Sec. 15. WITHDRAWAL FROM INTERNATIONAL BANKS. It is hereby declared as a matter of federal statutory law that membership and/or participation of the United States government, or its agencies, or of the Federal Reserve Board or Reserve Banks or any officer or employee thereof, with the Bank for International Settlements, the International Monetary Fund, the World Bank, and all other international banks, is inconsistent with and in direct conflict with the purposes of this Act of Congress. The President is hereby authorized and directed to take such steps as may be necessary to withdraw the United States from all participation, and membership, in the Bank for International Settlements, the International Monetary Fund, the World Bank, and all other international banks, in any orderly manner, but in a period not to exceed one year from the effective date of this Act, and to recover the original and any subsequent United States subscriptions, contributions and quotas to such organizations, not already fully and lawfully expended, whether in the form of gold, deposits, currency or otherwise; and to enter into negotiations to establish new exchange facilities consistent with the purposes of this Act having no authority to create money or credit in any form, and having no independent authority to establish laws or regulations binding upon the United States or its banks, financial institutions or citizens, and subject to the ongoing, annual budgetary authority and approval of Congress.10
Sec. 16. FOREIGN EXCHANGE. The Secretary of the Treasury is hereby authorized and directed to enact regulations allowing the external rate of exchange freely to fluctuate, as foreign price levels fluctuate (i.e. in accordance with their respective purchasing power), while utilizing the exchange stabilization fund and foreign currency reserves to counterbalance fluctuations in the exchange rate. The Secretary of the Treasury shall enact such regulations in order to: 1. keep the stable, internal domestic price level established by this Act unaffected by foreign exchange rate fluctuations; 2. maintain imports and exports of capital, in equilibrium. In no event shall foreign exchange rates be allowed to alter the fixed rate of monetary growth set forth in section 7., above.11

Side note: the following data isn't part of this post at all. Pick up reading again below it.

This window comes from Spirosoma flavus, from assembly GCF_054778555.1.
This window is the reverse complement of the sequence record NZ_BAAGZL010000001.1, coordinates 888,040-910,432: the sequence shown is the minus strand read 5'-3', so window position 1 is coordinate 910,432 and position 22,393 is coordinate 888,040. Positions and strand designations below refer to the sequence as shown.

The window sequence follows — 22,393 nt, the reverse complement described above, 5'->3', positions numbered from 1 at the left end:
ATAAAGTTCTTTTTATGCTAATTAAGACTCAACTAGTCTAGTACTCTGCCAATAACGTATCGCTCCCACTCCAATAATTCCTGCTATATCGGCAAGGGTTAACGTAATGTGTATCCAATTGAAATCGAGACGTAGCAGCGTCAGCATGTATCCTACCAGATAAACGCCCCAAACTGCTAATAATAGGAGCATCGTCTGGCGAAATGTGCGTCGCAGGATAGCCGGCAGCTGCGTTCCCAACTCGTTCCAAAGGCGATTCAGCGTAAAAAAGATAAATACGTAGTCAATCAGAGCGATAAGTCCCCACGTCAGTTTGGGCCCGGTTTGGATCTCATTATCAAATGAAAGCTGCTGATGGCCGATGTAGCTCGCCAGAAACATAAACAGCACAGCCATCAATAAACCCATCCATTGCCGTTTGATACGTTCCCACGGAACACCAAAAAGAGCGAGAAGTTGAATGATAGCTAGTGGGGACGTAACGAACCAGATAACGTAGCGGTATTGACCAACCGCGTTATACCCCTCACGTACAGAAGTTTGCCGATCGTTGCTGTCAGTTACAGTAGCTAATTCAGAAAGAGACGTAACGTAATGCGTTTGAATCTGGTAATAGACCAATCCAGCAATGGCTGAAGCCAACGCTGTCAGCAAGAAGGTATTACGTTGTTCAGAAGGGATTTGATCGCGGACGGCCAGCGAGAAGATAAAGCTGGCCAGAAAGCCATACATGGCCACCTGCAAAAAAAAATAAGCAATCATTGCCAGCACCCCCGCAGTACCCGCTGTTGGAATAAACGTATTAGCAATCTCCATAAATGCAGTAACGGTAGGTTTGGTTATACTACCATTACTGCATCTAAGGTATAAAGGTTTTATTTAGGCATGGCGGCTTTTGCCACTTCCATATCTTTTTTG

In any period in which the exchange stabilization fund and foreign currency reserves are inadequate to maintain equilibrium in capital flow, the Secretary of the Treasury is hereby authorized and directed: to restrict any imbalanced inflow of dollars to an amount equal to the monetary growth rate for such period (as set forth in Section 7.,supra), which monetary growth shall be thus funded; and, to prohibit any imbalanced outflow of dollars. Imbalances in excess of such amounts must first be chronologically booked for subsequent exchange as soon as the free markets restore the equilibrium necessary for the exchange(s) to occur.
The Secretary shall issue regulations to establish an advance foreign exchange book, open for public inspection, of all contracted, future foreign exchange transactions and obligations, in order to facilitate such exchanges. Such exchanges must be assigned by the Secretary on a first-come, first-served basis, in order to guarantee foreign exchange availability, for a one quarter per cent (0.25%) fee. 12
Sec. 17. APPROPRIATIONS. The Secretary of the Treasury is authorized and directed to establish Treasury Department Deposits, convertible to United States Notes on demand, sufficient to accomplish the provisions of this Act. The Federal Reserve Act is hereby amended to add this section: that the Governors of the Federal Reserve System are authorized and directed to establish Federal Reserve Deposits sufficient to accomplish the purposes of this Act, in amounts to be determined by the Secretary of the Treasury. The Director of the Bureau of Engraving is hereby authorized and directed to print a sufficient quantity of United States Notes to accomplish the provisions of this Act. There is hereby authorized to be appropriated, out of any funds not otherwise appropriated, such sums as may be necessary to carry out the purposes of this Act.13
Sec. 18. SEVERABILITY. If any provision of this Act, an amendment made by this Act, or the application of such provision or amendment to any person or circumstance shall be held to be unconstitutional, the remainder of this Act, the amendments made by this Act, and the application of the provisions of such to any person or circumstance shall not be affected thereby.